The scope of a monetary policy statement has changed over the years. From the conventional slack and busy season policies, we have moved to multiple policy reviews, 8 times a year under former RBI Governor D Subbarao and now 6 times, under Governor Raghuram Rajan. In the earlier versions, the policy was comprehensive and covered all aspects of the financial sector including debt markets, credit delivery, urban banks, and prudential regulation and so on. Even when we had more frequent reviews, the quarterly reviews were all-encompassing.
RBI, however, retained the prerogative to intervene between two scheduled policy reviews if it was warranted, quite like in 2013 when the LAF facility was modified and the MSF rate was hiked. While the idea of having multiple reviews more frequently was to lower the noise factor, it may have made policy that much less effective as the market appeared to be ahead of the policy change. This is a conundrum which still needs to be resolved. Surprises can cause an upheaval in the bond market and affect the valuation of over R65 lakh crore of government securities. On the other hand, anticipated changes tend to silently pass by the impervious market once it has already been buffered.
Further, by having separate committees look at various aspects of the markets, we have actually spliced the policy and differentiated between monetary policy action and regulatory and systemic issues. Each of these subjects have been dealt with separately thus making monetary policy a pure monetary affair. Therefore, monetary policy will be about interest rates and nothing else. This becomes similar to what central banks do globally where only interest rates are spoken of in the context of growth, employment, and inflation.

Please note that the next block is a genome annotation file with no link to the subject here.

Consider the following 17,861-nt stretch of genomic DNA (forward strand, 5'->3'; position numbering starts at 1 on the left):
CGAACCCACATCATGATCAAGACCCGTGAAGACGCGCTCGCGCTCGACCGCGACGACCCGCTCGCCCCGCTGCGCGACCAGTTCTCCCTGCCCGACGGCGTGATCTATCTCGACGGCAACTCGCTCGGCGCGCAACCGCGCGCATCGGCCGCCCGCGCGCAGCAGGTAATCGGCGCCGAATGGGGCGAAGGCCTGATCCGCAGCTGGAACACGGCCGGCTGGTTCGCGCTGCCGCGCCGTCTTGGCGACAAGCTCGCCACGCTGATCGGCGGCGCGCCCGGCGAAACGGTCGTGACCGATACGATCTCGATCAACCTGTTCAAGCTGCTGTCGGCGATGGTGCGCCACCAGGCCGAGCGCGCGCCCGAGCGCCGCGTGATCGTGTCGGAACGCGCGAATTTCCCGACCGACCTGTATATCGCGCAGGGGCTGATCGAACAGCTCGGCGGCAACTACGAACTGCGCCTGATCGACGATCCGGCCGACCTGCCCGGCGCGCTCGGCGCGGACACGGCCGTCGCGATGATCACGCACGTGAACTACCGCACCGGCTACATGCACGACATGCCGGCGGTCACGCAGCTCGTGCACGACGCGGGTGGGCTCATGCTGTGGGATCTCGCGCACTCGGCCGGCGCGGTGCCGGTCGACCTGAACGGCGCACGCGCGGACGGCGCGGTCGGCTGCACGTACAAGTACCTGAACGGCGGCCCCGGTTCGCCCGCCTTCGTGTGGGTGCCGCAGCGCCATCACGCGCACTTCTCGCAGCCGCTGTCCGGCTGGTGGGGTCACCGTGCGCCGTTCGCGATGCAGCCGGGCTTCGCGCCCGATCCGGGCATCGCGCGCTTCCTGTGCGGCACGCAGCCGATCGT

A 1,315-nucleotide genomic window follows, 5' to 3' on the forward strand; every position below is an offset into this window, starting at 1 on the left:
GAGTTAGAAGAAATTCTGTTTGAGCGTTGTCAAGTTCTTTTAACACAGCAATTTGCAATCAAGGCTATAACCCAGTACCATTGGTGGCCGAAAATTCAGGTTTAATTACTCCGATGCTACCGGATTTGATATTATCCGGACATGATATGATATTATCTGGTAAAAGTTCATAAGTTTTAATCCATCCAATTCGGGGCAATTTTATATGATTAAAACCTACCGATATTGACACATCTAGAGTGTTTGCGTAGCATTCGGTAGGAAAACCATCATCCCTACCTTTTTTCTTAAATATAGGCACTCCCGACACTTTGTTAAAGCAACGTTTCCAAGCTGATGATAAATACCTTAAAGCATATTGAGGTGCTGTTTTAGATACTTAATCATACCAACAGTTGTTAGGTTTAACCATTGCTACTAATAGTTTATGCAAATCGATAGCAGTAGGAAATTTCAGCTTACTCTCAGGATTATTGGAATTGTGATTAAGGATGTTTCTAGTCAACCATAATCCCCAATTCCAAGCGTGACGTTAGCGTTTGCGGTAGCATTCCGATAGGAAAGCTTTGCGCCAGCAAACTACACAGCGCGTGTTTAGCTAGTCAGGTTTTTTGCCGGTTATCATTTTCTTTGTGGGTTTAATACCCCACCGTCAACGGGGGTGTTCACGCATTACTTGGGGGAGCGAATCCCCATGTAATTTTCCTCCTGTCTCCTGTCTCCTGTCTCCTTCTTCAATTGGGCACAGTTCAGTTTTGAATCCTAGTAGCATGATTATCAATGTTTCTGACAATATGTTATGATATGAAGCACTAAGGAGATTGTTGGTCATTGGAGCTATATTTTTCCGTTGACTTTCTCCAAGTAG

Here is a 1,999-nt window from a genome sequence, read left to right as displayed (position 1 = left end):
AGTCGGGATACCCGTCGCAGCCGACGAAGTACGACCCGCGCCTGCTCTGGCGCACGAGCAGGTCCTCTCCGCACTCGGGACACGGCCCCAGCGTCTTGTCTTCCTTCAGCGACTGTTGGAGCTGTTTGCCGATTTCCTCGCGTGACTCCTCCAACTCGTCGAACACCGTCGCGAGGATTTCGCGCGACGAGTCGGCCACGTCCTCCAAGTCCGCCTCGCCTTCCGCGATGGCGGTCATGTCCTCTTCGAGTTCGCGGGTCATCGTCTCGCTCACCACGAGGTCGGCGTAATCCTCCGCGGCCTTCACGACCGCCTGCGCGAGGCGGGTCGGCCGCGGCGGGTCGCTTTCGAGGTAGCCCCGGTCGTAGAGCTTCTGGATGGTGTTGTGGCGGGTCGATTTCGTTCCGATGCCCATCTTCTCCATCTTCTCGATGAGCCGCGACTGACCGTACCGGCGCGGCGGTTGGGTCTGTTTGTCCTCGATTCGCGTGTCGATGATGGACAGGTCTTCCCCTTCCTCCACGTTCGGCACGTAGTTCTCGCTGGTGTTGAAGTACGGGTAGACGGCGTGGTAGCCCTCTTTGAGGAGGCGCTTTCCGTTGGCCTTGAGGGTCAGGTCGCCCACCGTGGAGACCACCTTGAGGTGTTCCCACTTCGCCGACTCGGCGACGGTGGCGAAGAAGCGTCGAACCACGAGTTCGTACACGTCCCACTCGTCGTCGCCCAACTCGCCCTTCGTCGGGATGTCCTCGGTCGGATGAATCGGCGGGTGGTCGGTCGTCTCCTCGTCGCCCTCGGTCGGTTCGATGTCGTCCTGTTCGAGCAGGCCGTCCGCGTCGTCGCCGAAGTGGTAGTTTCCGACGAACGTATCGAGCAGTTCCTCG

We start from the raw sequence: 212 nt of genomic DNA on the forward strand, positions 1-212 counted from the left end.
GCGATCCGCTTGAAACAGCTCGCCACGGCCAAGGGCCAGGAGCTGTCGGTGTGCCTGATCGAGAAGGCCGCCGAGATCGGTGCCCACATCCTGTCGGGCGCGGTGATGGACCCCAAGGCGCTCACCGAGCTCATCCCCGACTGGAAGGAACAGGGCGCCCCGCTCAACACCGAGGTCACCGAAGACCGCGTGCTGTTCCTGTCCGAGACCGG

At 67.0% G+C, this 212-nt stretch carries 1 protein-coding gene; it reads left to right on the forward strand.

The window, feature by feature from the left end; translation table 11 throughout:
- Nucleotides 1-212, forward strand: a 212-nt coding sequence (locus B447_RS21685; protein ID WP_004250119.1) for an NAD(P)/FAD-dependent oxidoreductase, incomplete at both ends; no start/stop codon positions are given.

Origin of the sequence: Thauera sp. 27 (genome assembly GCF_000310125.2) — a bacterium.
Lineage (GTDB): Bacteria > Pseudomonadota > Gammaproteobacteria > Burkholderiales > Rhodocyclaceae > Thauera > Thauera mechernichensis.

To put the policy stance in perspective, a backdrop of the global forces and the state of the domestic economy becomes relevant so that one can understand the rationale behind the central banks moves. This, sort of, prefaces the policy while explaining the proposed action. Invariably, there is a call taken on how the economy would be behaving and what the price situation is likely to be going ahead.
If one were to put a theory to the current wave of thinking on Mint Street, then there appears to be a movement towards a pattern of surprise. The number of policy reviews has been reduced to 6 from 8. Also, since September, there